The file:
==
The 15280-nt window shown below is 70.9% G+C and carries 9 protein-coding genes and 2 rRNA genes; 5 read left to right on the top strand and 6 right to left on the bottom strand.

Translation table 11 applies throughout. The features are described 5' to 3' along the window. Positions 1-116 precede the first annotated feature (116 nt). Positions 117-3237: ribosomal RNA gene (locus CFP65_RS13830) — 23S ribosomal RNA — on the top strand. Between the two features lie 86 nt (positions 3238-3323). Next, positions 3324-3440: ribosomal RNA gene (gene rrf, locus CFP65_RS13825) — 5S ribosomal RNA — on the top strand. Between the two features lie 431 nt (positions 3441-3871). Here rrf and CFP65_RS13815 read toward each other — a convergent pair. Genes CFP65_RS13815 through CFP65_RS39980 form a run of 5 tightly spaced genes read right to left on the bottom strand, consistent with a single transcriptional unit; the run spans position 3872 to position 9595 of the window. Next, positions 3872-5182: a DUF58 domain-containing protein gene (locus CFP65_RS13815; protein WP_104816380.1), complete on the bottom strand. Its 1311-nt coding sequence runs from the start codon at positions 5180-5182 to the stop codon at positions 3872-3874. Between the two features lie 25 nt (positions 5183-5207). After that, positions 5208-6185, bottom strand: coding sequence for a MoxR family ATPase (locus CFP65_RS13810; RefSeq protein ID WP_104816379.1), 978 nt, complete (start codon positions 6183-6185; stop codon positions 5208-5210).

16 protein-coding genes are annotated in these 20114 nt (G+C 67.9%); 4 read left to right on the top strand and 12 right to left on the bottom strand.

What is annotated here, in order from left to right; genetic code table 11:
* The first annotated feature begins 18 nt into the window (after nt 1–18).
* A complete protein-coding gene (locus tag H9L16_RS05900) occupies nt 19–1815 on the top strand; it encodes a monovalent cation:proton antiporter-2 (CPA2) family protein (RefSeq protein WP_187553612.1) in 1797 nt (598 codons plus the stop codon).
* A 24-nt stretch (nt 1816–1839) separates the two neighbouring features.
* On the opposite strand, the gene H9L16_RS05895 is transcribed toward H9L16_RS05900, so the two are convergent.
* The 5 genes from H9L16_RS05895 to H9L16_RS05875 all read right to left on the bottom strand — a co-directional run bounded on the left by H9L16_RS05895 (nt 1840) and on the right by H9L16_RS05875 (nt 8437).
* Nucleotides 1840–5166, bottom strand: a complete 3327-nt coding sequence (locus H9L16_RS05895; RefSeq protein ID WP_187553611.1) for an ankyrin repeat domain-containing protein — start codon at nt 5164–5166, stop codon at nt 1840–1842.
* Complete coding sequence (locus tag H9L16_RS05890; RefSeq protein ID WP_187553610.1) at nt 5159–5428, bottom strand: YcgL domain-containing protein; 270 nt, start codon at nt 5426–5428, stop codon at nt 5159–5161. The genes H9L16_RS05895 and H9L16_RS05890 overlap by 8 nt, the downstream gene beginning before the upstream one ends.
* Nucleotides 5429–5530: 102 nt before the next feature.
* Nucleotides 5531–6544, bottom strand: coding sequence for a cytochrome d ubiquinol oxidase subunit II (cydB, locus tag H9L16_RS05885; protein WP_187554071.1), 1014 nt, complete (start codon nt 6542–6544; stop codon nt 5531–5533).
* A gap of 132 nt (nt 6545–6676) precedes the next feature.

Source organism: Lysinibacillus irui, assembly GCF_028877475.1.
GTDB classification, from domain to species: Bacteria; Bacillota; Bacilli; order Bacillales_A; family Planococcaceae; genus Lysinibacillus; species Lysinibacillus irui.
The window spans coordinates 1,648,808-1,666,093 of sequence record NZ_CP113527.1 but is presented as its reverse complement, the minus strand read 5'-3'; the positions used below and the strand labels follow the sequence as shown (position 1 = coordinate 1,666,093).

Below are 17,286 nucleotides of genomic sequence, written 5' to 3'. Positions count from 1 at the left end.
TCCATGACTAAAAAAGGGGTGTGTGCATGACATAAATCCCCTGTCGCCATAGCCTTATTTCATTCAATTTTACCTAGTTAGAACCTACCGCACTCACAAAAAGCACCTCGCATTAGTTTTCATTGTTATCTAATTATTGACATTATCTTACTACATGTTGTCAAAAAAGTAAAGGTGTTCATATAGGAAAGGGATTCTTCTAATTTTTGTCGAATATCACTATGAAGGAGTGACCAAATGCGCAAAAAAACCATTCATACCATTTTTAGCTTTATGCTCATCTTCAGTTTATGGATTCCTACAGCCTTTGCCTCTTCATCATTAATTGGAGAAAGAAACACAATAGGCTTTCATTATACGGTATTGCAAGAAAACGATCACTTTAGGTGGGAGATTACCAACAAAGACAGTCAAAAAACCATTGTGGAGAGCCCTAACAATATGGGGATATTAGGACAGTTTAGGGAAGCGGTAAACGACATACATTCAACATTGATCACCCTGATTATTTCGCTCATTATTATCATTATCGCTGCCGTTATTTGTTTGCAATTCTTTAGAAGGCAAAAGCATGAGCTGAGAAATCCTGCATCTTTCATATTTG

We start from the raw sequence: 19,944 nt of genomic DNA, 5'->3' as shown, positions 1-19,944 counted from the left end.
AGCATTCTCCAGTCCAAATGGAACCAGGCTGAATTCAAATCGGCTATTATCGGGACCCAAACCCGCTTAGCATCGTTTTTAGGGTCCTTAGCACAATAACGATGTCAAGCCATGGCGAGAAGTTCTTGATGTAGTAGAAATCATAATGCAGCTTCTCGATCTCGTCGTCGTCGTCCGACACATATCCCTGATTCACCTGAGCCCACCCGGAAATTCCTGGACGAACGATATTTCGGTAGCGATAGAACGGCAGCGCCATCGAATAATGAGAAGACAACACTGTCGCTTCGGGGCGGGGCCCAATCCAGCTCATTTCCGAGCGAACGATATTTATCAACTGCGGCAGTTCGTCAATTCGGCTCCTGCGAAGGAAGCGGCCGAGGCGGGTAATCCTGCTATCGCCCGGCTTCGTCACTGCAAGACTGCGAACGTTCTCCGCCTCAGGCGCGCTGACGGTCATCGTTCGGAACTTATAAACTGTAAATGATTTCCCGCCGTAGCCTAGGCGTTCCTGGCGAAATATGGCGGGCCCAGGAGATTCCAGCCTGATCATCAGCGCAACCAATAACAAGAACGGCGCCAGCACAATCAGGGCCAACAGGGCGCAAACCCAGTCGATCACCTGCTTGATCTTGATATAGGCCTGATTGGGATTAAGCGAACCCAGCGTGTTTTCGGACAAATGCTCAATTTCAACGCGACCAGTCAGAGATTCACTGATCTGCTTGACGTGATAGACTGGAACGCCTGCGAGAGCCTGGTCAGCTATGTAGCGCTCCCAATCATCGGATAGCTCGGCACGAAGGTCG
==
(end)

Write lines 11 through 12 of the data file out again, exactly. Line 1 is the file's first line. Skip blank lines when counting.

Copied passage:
* Complete coding sequence (locus tag H9L16_RS05890; RefSeq protein ID WP_187553610.1) at nt 5159–5428, bottom strand: YcgL domain-containing protein; 270 nt, start codon at nt 5426–5428, stop codon at nt 5159–5161. The genes H9L16_RS05895 and H9L16_RS05890 overlap by 8 nt, the downstream gene beginning before the upstream one ends.
* Nucleotides 5429–5530: 102 nt before the next feature.